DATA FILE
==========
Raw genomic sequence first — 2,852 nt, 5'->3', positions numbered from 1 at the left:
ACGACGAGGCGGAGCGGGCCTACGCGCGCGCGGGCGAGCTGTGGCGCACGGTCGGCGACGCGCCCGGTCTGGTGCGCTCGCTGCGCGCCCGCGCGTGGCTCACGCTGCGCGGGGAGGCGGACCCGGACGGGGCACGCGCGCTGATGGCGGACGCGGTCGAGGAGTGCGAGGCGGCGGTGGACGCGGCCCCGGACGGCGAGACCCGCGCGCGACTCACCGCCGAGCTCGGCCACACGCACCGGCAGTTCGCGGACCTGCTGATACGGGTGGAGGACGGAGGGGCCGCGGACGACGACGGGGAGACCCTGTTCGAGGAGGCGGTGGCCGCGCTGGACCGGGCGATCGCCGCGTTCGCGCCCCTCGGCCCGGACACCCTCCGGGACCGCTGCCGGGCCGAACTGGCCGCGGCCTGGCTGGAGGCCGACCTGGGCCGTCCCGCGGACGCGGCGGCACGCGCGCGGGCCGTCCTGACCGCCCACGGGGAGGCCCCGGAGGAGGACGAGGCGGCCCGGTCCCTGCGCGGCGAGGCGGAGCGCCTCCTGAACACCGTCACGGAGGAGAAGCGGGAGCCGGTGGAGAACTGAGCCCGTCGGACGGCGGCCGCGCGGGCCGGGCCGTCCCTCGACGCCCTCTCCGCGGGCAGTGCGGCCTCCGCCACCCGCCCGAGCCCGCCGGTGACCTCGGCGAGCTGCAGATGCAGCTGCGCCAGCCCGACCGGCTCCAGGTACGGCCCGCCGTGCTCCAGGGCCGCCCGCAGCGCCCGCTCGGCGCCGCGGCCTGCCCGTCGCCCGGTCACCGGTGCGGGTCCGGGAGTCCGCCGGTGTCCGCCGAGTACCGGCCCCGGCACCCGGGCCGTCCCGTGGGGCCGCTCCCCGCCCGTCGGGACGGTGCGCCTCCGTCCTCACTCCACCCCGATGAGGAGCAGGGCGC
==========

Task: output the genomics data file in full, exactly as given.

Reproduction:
Raw genomic sequence first — 2,852 nt, 5'->3', positions numbered from 1 at the left:
ACGACGAGGCGGAGCGGGCCTACGCGCGCGCGGGCGAGCTGTGGCGCACGGTCGGCGACGCGCCCGGTCTGGTGCGCTCGCTGCGCGCCCGCGCGTGGCTCACGCTGCGCGGGGAGGCGGACCCGGACGGGGCACGCGCGCTGATGGCGGACGCGGTCGAGGAGTGCGAGGCGGCGGTGGACGCGGCCCCGGACGGCGAGACCCGCGCGCGACTCACCGCCGAGCTCGGCCACACGCACCGGCAGTTCGCGGACCTGCTGATACGGGTGGAGGACGGAGGGGCCGCGGACGACGACGGGGAGACCCTGTTCGAGGAGGCGGTGGCCGCGCTGGACCGGGCGATCGCCGCGTTCGCGCCCCTCGGCCCGGACACCCTCCGGGACCGCTGCCGGGCCGAACTGGCCGCGGCCTGGCTGGAGGCCGACCTGGGCCGTCCCGCGGACGCGGCGGCACGCGCGCGGGCCGTCCTGACCGCCCACGGGGAGGCCCCGGAGGAGGACGAGGCGGCCCGGTCCCTGCGCGGCGAGGCGGAGCGCCTCCTGAACACCGTCACGGAGGAGAAGCGGGAGCCGGTGGAGAACTGAGCCCGTCGGACGGCGGCCGCGCGGGCCGGGCCGTCCCTCGACGCCCTCTCCGCGGGCAGTGCGGCCTCCGCCACCCGCCCGAGCCCGCCGGTGACCTCGGCGAGCTGCAGATGCAGCTGCGCCAGCCCGACCGGCTCCAGGTACGGCCCGCCGTGCTCCAGGGCCGCCCGCAGCGCCCGCTCGGCGCCGCGGCCTGCCCGTCGCCCGGTCACCGGTGCGGGTCCGGGAGTCCGCCGGTGTCCGCCGAGTACCGGCCCCGGCACCCGGGCCGTCCCGTGGGGCCGCTCCCCGCCCGTCGGGACGGTGCGCCTCCGTCCTCACTCCACCCCGATGAGGAGCAGGGCGC